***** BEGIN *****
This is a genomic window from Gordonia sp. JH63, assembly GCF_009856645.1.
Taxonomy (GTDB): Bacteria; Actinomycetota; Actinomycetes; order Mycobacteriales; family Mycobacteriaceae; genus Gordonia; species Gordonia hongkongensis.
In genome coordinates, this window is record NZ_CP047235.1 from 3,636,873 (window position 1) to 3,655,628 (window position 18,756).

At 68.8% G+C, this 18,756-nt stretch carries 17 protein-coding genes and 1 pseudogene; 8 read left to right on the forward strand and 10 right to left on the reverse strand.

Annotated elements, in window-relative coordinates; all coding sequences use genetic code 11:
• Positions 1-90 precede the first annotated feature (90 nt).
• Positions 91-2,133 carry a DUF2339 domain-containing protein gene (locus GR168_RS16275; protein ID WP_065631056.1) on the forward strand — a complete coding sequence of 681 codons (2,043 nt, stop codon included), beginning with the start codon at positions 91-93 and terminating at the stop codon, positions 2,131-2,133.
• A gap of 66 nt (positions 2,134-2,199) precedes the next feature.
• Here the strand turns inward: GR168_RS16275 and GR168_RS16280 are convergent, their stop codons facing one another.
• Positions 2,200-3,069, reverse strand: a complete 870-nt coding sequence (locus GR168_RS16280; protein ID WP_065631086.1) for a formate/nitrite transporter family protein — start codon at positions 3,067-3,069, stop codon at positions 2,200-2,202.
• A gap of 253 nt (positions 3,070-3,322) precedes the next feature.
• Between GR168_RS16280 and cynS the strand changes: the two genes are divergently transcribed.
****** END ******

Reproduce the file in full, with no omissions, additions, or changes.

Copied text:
This is a genomic window from Gordonia sp. JH63, assembly GCF_009856645.1.
Taxonomy (GTDB): Bacteria; Actinomycetota; Actinomycetes; order Mycobacteriales; family Mycobacteriaceae; genus Gordonia; species Gordonia hongkongensis.
In genome coordinates, this window is record NZ_CP047235.1 from 3,636,873 (window position 1) to 3,655,628 (window position 18,756).

At 68.8% G+C, this 18,756-nt stretch carries 17 protein-coding genes and 1 pseudogene; 8 read left to right on the forward strand and 10 right to left on the reverse strand.

Annotated elements, in window-relative coordinates; all coding sequences use genetic code 11:
• Positions 1-90 precede the first annotated feature (90 nt).
• Positions 91-2,133 carry a DUF2339 domain-containing protein gene (locus GR168_RS16275; protein ID WP_065631056.1) on the forward strand — a complete coding sequence of 681 codons (2,043 nt, stop codon included), beginning with the start codon at positions 91-93 and terminating at the stop codon, positions 2,131-2,133.
• A gap of 66 nt (positions 2,134-2,199) precedes the next feature.
• Here the strand turns inward: GR168_RS16275 and GR168_RS16280 are convergent, their stop codons facing one another.
• Positions 2,200-3,069, reverse strand: a complete 870-nt coding sequence (locus GR168_RS16280; protein ID WP_065631086.1) for a formate/nitrite transporter family protein — start codon at positions 3,067-3,069, stop codon at positions 2,200-2,202.
• A gap of 253 nt (positions 3,070-3,322) precedes the next feature.
• Between GR168_RS16280 and cynS the strand changes: the two genes are divergently transcribed.